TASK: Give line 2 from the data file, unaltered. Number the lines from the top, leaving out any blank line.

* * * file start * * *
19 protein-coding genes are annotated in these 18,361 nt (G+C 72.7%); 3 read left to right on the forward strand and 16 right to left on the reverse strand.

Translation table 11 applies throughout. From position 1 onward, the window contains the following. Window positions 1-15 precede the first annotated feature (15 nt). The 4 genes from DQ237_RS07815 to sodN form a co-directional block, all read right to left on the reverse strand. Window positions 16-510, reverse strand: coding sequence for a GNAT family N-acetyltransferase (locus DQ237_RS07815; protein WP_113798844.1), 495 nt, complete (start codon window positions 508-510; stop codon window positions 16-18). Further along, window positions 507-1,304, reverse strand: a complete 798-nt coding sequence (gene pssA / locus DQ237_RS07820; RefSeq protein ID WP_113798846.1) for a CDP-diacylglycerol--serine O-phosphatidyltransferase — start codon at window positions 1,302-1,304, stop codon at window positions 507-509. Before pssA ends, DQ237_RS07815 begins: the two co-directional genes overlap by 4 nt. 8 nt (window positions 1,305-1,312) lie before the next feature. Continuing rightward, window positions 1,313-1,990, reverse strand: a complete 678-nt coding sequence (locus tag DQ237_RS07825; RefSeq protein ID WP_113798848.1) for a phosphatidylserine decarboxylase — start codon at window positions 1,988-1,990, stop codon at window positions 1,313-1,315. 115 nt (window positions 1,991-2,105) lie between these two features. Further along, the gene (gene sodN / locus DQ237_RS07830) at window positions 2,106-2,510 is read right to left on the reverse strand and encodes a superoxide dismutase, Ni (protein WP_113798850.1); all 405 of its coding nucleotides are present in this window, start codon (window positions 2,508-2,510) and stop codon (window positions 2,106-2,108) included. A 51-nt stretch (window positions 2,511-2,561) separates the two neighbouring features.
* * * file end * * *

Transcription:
Translation table 11 applies throughout. From position 1 onward, the window contains the following. Window positions 1-15 precede the first annotated feature (15 nt). The 4 genes from DQ237_RS07815 to sodN form a co-directional block, all read right to left on the reverse strand. Window positions 16-510, reverse strand: coding sequence for a GNAT family N-acetyltransferase (locus DQ237_RS07815; protein WP_113798844.1), 495 nt, complete (start codon window positions 508-510; stop codon window positions 16-18). Further along, window positions 507-1,304, reverse strand: a complete 798-nt coding sequence (gene pssA / locus DQ237_RS07820; RefSeq protein ID WP_113798846.1) for a CDP-diacylglycerol--serine O-phosphatidyltransferase — start codon at window positions 1,302-1,304, stop codon at window positions 507-509. Before pssA ends, DQ237_RS07815 begins: the two co-directional genes overlap by 4 nt. 8 nt (window positions 1,305-1,312) lie before the next feature. Continuing rightward, window positions 1,313-1,990, reverse strand: a complete 678-nt coding sequence (locus tag DQ237_RS07825; RefSeq protein ID WP_113798848.1) for a phosphatidylserine decarboxylase — start codon at window positions 1,988-1,990, stop codon at window positions 1,313-1,315. 115 nt (window positions 1,991-2,105) lie between these two features. Further along, the gene (gene sodN / locus DQ237_RS07830) at window positions 2,106-2,510 is read right to left on the reverse strand and encodes a superoxide dismutase, Ni (protein WP_113798850.1); all 405 of its coding nucleotides are present in this window, start codon (window positions 2,508-2,510) and stop codon (window positions 2,106-2,108) included. A 51-nt stretch (window positions 2,511-2,561) separates the two neighbouring features.